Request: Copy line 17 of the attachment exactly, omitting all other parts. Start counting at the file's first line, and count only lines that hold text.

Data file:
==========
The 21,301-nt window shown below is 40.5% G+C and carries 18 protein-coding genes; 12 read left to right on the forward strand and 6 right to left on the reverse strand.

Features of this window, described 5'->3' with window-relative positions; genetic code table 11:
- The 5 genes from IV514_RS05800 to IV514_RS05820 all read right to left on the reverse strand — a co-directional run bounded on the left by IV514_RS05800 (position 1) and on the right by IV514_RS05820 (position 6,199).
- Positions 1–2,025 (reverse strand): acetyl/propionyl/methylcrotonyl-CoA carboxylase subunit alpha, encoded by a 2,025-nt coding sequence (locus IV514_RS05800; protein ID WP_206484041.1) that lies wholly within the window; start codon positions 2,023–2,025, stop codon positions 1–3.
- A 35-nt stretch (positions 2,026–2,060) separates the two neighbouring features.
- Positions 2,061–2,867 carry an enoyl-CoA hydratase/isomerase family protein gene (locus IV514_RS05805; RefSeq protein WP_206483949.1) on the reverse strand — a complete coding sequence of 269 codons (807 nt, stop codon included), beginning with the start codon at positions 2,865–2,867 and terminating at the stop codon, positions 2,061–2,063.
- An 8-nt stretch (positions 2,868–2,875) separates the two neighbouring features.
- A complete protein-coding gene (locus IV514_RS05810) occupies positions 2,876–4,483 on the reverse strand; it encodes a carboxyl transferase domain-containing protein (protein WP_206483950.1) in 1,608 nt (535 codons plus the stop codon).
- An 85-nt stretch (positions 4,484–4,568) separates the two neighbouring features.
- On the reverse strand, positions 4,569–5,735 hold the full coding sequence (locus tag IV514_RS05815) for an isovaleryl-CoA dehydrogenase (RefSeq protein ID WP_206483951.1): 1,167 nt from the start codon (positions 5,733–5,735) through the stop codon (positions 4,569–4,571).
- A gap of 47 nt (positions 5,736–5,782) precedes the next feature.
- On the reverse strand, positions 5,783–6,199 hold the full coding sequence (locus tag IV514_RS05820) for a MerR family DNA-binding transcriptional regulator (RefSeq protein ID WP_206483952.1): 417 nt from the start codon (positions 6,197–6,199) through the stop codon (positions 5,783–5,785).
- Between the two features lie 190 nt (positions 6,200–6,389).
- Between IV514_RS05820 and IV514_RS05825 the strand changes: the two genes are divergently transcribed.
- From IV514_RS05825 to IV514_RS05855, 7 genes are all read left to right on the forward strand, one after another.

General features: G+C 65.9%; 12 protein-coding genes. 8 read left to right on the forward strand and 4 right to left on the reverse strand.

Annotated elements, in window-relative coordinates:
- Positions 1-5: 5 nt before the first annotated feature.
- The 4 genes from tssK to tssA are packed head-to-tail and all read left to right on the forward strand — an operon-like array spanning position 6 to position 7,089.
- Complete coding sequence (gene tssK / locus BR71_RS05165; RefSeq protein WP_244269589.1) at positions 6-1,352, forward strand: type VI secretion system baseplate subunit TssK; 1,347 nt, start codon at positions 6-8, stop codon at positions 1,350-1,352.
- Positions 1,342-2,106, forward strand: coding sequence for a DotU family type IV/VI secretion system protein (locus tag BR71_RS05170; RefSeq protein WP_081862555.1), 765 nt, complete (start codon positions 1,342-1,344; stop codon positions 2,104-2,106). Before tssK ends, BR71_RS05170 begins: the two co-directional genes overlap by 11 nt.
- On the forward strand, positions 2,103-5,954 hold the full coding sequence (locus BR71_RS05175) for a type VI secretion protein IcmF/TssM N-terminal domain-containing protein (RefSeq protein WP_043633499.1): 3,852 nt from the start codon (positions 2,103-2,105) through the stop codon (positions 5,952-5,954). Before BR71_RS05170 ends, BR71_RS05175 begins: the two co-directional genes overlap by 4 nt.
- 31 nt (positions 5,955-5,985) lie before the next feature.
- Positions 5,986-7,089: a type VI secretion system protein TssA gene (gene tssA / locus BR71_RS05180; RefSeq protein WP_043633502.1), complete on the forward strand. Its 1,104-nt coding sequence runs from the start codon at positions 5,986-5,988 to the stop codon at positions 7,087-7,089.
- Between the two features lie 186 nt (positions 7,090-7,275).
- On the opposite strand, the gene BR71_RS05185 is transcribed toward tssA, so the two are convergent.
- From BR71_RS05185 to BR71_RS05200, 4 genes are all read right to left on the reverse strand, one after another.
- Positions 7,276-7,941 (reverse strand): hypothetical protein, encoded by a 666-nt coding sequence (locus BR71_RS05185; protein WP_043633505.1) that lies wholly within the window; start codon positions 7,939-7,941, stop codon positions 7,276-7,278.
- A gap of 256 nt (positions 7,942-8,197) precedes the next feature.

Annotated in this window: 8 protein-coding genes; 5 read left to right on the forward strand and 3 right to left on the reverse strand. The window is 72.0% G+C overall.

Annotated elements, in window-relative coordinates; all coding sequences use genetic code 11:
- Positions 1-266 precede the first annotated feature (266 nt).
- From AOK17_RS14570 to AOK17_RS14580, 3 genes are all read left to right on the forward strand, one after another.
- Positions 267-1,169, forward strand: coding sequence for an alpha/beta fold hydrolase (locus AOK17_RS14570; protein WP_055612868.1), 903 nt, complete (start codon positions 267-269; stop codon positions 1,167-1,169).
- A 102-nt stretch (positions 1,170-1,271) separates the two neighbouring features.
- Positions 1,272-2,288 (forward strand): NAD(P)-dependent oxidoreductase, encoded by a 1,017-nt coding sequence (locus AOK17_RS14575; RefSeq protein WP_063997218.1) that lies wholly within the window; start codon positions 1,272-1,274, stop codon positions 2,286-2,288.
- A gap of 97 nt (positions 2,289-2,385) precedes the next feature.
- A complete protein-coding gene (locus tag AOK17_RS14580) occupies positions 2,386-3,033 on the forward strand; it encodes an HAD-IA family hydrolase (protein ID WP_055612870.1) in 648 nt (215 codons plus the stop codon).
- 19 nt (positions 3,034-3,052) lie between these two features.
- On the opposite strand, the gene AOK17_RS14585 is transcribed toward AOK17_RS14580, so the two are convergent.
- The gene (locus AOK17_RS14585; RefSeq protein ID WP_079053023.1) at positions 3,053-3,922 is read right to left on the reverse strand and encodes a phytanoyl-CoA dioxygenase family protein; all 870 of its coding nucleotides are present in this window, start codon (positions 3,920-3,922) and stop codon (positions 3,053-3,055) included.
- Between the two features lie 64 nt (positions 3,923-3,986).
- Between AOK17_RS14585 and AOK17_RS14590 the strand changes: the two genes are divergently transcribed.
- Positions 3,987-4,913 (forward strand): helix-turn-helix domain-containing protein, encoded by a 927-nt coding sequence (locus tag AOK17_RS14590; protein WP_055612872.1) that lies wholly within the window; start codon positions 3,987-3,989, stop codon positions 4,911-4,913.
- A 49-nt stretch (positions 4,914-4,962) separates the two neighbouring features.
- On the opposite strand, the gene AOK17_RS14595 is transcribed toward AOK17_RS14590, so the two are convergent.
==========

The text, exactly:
Annotated elements, in window-relative coordinates: